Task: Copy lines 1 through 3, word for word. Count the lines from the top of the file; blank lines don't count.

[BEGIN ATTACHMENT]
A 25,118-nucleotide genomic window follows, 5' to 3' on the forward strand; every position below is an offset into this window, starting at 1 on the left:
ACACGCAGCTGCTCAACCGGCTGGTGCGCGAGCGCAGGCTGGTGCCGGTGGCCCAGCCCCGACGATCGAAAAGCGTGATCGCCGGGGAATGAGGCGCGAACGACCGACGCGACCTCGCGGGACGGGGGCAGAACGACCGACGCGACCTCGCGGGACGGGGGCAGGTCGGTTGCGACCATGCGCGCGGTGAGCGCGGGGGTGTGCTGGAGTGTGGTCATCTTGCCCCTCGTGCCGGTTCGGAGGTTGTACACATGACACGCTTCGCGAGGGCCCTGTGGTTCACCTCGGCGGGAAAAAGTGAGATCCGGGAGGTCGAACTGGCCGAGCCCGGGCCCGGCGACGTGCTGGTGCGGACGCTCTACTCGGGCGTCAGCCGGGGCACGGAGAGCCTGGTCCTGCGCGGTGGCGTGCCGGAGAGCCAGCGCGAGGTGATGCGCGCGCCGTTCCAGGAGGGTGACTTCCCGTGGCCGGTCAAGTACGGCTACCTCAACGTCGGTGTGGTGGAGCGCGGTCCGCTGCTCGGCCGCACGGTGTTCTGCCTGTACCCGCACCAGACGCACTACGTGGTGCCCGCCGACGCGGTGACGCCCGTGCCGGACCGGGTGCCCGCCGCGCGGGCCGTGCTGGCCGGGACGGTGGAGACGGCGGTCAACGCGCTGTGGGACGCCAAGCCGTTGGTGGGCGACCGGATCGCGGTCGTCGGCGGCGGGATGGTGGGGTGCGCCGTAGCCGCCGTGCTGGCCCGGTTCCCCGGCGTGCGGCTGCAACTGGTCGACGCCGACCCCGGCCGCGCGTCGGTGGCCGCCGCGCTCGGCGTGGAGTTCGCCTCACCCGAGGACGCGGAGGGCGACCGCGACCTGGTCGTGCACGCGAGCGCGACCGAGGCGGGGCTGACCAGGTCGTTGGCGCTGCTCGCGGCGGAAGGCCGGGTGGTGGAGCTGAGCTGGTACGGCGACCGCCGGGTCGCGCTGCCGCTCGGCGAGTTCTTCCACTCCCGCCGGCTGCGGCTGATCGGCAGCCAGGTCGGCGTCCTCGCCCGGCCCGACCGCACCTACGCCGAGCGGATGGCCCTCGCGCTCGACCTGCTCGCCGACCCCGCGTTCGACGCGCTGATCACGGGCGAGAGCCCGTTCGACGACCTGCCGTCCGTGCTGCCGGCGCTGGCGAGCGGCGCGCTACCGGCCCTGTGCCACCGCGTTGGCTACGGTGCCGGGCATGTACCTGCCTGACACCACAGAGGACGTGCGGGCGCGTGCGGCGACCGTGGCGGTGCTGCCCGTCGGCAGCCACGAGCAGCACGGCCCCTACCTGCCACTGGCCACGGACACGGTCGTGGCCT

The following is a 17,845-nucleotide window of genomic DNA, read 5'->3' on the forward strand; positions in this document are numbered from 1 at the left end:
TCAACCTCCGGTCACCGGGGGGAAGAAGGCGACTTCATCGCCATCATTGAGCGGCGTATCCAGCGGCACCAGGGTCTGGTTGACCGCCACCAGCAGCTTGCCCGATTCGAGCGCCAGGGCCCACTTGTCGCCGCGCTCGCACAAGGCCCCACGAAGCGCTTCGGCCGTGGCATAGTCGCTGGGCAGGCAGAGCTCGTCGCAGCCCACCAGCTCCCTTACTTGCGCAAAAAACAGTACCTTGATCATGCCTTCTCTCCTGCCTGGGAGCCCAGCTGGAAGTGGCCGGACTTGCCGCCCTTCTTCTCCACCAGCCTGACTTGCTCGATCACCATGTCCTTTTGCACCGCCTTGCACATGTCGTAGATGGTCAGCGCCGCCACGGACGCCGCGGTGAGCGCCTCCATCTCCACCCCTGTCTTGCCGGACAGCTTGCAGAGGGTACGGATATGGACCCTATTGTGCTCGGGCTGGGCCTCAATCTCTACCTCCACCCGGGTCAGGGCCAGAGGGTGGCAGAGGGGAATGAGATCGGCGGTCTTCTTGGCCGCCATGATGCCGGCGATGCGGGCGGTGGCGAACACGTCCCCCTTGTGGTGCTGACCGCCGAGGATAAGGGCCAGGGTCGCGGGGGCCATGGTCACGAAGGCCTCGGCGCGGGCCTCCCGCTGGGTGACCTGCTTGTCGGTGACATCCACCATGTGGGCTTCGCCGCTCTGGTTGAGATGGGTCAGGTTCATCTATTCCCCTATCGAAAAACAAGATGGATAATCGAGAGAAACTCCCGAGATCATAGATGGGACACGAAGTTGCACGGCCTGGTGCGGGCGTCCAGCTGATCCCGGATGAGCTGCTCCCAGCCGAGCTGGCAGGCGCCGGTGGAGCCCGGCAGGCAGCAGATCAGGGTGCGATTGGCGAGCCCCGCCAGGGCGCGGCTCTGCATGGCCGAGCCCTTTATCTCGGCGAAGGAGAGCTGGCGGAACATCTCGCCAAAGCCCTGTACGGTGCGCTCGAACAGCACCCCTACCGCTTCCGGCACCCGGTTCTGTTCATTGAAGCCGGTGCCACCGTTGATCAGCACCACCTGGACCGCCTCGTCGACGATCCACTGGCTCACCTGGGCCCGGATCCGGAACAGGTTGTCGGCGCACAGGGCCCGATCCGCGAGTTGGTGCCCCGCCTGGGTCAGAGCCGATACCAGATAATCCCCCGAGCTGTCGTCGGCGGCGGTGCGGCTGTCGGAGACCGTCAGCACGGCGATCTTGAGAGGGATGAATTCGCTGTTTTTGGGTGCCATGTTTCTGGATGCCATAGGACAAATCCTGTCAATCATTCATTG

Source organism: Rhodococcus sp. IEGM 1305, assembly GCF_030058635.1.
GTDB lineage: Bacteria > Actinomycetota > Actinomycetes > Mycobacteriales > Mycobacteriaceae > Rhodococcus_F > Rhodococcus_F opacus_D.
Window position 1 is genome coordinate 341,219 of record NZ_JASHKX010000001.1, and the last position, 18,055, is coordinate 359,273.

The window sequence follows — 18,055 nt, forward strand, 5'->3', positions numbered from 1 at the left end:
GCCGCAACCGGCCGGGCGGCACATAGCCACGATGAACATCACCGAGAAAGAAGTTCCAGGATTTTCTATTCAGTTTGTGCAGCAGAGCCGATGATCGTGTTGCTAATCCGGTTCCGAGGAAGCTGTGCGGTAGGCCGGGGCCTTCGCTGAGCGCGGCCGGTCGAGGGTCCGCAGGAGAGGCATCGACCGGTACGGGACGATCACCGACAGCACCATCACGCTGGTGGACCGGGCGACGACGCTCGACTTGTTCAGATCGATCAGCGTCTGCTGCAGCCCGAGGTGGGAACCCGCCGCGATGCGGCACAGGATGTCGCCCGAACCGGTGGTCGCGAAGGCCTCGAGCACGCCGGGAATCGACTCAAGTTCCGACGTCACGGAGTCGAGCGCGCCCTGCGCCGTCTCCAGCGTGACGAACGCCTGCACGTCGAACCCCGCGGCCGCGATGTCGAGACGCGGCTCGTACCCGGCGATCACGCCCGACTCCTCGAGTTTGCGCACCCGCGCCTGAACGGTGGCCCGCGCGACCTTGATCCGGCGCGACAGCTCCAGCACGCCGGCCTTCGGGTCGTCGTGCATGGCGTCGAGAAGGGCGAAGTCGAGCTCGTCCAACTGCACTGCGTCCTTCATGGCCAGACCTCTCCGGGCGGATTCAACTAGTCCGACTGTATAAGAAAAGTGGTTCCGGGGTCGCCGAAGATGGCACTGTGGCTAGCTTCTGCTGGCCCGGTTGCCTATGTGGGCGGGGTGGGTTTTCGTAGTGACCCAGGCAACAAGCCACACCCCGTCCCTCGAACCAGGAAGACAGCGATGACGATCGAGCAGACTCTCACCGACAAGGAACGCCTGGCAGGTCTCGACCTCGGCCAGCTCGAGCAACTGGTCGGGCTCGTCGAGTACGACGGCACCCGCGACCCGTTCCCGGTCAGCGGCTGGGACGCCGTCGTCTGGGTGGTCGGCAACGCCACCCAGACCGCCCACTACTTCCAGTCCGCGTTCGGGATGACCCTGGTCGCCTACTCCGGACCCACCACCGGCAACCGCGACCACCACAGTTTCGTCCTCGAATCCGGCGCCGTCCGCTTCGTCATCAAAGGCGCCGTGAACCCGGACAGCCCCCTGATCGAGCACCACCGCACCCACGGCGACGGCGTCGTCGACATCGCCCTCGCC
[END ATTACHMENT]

A 25,118-nucleotide genomic window follows, 5' to 3' on the forward strand; every position below is an offset into this window, starting at 1 on the left:
ACACGCAGCTGCTCAACCGGCTGGTGCGCGAGCGCAGGCTGGTGCCGGTGGCCCAGCCCCGACGATCGAAAAGCGTGATCGCCGGGGAATGAGGCGCGAACGACCGACGCGACCTCGCGGGACGGGGGCAGAACGACCGACGCGACCTCGCGGGACGGGGGCAGGTCGGTTGCGACCATGCGCGCGGTGAGCGCGGGGGTGTGCTGGAGTGTGGTCATCTTGCCCCTCGTGCCGGTTCGGAGGTTGTACACATGACACGCTTCGCGAGGGCCCTGTGGTTCACCTCGGCGGGAAAAAGTGAGATCCGGGAGGTCGAACTGGCCGAGCCCGGGCCCGGCGACGTGCTGGTGCGGACGCTCTACTCGGGCGTCAGCCGGGGCACGGAGAGCCTGGTCCTGCGCGGTGGCGTGCCGGAGAGCCAGCGCGAGGTGATGCGCGCGCCGTTCCAGGAGGGTGACTTCCCGTGGCCGGTCAAGTACGGCTACCTCAACGTCGGTGTGGTGGAGCGCGGTCCGCTGCTCGGCCGCACGGTGTTCTGCCTGTACCCGCACCAGACGCACTACGTGGTGCCCGCCGACGCGGTGACGCCCGTGCCGGACCGGGTGCCCGCCGCGCGGGCCGTGCTGGCCGGGACGGTGGAGACGGCGGTCAACGCGCTGTGGGACGCCAAGCCGTTGGTGGGCGACCGGATCGCGGTCGTCGGCGGCGGGATGGTGGGGTGCGCCGTAGCCGCCGTGCTGGCCCGGTTCCCCGGCGTGCGGCTGCAACTGGTCGACGCCGACCCCGGCCGCGCGTCGGTGGCCGCCGCGCTCGGCGTGGAGTTCGCCTCACCCGAGGACGCGGAGGGCGACCGCGACCTGGTCGTGCACGCGAGCGCGACCGAGGCGGGGCTGACCAGGTCGTTGGCGCTGCTCGCGGCGGAAGGCCGGGTGGTGGAGCTGAGCTGGTACGGCGACCGCCGGGTCGCGCTGCCGCTCGGCGAGTTCTTCCACTCCCGCCGGCTGCGGCTGATCGGCAGCCAGGTCGGCGTCCTCGCCCGGCCCGACCGCACCTACGCCGAGCGGATGGCCCTCGCGCTCGACCTGCTCGCCGACCCCGCGTTCGACGCGCTGATCACGGGCGAGAGCCCGTTCGACGACCTGCCGTCCGTGCTGCCGGCGCTGGCGAGCGGCGCGCTACCGGCCCTGTGCCACCGCGTTGGCTACGGTGCCGGGCATGTACCTGCCTGACACCACAGAGGACGTGCGGGCGCGTGCGGCGACCGTGGCGGTGCTGCCCGTCGGCAGCCACGAGCAGCACGGCCCCTACCTGCCACTGGCCACGGACACGGTCGTGGCCT

The following is a 17,845-nucleotide window of genomic DNA, read 5'->3' on the forward strand; positions in this document are numbered from 1 at the left end: